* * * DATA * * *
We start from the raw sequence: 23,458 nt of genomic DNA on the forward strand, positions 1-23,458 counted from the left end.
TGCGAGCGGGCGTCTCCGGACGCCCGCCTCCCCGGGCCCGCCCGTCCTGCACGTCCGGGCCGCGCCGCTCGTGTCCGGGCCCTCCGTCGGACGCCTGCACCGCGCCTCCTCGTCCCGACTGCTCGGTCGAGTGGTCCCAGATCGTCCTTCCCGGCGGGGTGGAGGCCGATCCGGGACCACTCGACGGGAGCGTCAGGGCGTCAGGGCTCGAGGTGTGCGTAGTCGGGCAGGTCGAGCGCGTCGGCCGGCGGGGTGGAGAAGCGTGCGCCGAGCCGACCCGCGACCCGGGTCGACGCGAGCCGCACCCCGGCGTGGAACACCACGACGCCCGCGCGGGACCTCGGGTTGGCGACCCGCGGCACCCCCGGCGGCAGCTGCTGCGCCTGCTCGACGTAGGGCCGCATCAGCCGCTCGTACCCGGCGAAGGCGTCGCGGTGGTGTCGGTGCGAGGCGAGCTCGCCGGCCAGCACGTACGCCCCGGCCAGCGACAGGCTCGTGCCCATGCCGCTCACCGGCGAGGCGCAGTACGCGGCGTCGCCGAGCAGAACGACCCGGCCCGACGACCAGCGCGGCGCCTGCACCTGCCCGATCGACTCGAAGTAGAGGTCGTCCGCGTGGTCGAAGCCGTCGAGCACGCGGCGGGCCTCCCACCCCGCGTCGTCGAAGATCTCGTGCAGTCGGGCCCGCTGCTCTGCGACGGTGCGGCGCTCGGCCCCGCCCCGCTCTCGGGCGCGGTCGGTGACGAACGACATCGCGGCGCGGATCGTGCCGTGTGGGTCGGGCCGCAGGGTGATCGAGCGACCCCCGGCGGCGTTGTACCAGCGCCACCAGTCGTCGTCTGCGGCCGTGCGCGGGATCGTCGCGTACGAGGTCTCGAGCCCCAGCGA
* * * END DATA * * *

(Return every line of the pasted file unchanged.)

We start from the raw sequence: 23,458 nt of genomic DNA on the forward strand, positions 1-23,458 counted from the left end.
TGCGAGCGGGCGTCTCCGGACGCCCGCCTCCCCGGGCCCGCCCGTCCTGCACGTCCGGGCCGCGCCGCTCGTGTCCGGGCCCTCCGTCGGACGCCTGCACCGCGCCTCCTCGTCCCGACTGCTCGGTCGAGTGGTCCCAGATCGTCCTTCCCGGCGGGGTGGAGGCCGATCCGGGACCACTCGACGGGAGCGTCAGGGCGTCAGGGCTCGAGGTGTGCGTAGTCGGGCAGGTCGAGCGCGTCGGCCGGCGGGGTGGAGAAGCGTGCGCCGAGCCGACCCGCGACCCGGGTCGACGCGAGCCGCACCCCGGCGTGGAACACCACGACGCCCGCGCGGGACCTCGGGTTGGCGACCCGCGGCACCCCCGGCGGCAGCTGCTGCGCCTGCTCGACGTAGGGCCGCATCAGCCGCTCGTACCCGGCGAAGGCGTCGCGGTGGTGTCGGTGCGAGGCGAGCTCGCCGGCCAGCACGTACGCCCCGGCCAGCGACAGGCTCGTGCCCATGCCGCTCACCGGCGAGGCGCAGTACGCGGCGTCGCCGAGCAGAACGACCCGGCCCGACGACCAGCGCGGCGCCTGCACCTGCCCGATCGACTCGAAGTAGAGGTCGTCCGCGTGGTCGAAGCCGTCGAGCACGCGGCGGGCCTCCCACCCCGCGTCGTCGAAGATCTCGTGCAGTCGGGCCCGCTGCTCTGCGACGGTGCGGCGCTCGGCCCCGCCCCGCTCTCGGGCGCGGTCGGTGACGAACGACATCGCGGCGCGGATCGTGCCGTGTGGGTCGGGCCGCAGGGTGATCGAGCGACCCCCGGCGGCGTTGTACCAGCGCCACCAGTCGTCGTCTGCGGCCGTGCGCGGGATCGTCGCGTACGAGGTCTCGAGCCCCAGCGA